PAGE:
Interview With Gloria Steinem

Below are excerpts from Lesley Stahl's interview with Gloria Steinem:

Stahl: Looking back, can you pinpoint the single most significant event, chapter in terms of changing women's lives?

Steinem: The vote, because that was the symbol of becoming a person, becoming a citizen, becoming a human being instead of being chattel because we had all been ownedÂ…up until that point.


Stahl: How important has the pill been to women making the gains that we have in the second half of the century?

Steinem: You know, the first article I ever wrote was about the pill, and its sort of followed us as if we should attribute our equality to it and I don't think so at all because there are lots of other forms of contraception that are as safe and it's a questions of providing choices. So I think the notion that the pill produced the women's movement is sort of trying to make us grateful; it's trying to suppress the way movements really happen. That's not the way movements happen. Movements happen because people move. People acquire a sense of dignity and self-worth and ban together.


Stahl: If we didn't have the washing machine if we didn't have the things that freed women up from the household choresÂ…?

Steinem: It's not technology. It's how is it used, who controls it. There's nothing automatic about political change, about liberation. There's no substitute for self-respect, banding together with other people, standing up for ourselves. Liberation does not come from outside. Power can't be given to you. The process of taking it is part of the empowerment.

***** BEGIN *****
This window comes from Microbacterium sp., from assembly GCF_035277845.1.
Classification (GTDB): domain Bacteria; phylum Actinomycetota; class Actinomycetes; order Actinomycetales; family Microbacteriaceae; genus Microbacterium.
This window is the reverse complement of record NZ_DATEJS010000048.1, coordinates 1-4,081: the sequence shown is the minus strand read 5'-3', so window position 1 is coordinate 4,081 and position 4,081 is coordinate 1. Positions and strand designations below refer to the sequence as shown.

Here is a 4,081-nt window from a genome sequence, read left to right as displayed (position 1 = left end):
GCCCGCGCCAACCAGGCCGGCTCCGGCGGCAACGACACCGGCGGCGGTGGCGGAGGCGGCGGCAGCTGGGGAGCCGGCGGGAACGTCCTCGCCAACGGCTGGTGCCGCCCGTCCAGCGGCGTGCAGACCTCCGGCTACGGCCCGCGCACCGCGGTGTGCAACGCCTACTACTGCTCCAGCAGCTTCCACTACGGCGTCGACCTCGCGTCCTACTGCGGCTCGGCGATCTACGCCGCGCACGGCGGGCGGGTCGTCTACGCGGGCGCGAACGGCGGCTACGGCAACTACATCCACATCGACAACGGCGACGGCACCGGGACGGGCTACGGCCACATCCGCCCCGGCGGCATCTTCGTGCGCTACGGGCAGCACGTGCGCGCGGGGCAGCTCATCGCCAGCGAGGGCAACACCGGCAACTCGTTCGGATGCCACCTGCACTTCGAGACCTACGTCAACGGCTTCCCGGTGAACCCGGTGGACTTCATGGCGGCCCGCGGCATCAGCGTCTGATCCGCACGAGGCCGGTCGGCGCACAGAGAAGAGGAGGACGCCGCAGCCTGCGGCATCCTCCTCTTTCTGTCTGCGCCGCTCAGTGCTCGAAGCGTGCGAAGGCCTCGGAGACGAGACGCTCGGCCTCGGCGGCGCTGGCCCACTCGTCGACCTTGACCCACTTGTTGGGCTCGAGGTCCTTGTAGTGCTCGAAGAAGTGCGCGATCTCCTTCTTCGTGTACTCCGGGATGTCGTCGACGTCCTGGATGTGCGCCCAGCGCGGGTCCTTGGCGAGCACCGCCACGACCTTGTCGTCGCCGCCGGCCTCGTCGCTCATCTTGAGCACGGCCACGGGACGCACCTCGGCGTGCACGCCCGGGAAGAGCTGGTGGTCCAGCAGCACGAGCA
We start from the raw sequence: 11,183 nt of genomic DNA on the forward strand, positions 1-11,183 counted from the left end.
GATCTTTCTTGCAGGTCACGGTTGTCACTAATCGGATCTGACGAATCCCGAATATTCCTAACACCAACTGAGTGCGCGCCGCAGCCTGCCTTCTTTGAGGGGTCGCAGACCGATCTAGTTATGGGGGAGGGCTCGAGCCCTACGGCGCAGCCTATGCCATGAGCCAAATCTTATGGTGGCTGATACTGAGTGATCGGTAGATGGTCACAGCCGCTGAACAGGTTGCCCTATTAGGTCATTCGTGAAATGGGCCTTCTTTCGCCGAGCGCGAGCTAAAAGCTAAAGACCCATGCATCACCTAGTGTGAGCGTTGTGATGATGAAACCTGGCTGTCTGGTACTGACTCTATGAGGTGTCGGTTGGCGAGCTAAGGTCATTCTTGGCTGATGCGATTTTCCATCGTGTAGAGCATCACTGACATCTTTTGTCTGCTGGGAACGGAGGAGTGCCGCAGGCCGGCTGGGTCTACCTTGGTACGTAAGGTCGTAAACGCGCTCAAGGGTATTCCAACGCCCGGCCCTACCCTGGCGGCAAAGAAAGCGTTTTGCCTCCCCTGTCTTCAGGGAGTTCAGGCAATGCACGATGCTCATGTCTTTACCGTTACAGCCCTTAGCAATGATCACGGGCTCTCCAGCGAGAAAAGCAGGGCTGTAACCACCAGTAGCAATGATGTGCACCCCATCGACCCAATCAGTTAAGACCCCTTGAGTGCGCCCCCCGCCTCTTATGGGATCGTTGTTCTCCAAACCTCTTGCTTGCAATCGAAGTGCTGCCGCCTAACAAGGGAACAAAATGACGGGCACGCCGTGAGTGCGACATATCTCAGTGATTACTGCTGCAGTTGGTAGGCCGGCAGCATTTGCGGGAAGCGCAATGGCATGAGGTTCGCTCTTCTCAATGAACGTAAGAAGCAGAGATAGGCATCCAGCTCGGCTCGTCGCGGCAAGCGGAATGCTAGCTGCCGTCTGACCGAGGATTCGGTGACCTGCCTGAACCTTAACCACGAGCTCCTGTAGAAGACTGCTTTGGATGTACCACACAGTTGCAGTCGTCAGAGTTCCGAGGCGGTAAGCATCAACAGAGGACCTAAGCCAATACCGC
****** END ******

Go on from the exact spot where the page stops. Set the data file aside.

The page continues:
Steinem:We are still behaving as if a worker really doesn't have a family because the work pattern really was meant for men who really were the financial support but weren't looking after their families. We need to change this and we can easily do that. We started in this country with a seven-day workweek; we used to have a ten-hour workday. There's no reason why we can't have, especially for the parents of small children, a shorter workweek or shorter workday as an option. That is absolutely crucial if women and men are going to be full parents and lead a full life. And as we know, people are much more efficient in those kind of work structures because the companies that have experimented with flexible time have been very happy with the results.




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  • CBSNews.com staff CBSNews.com staff

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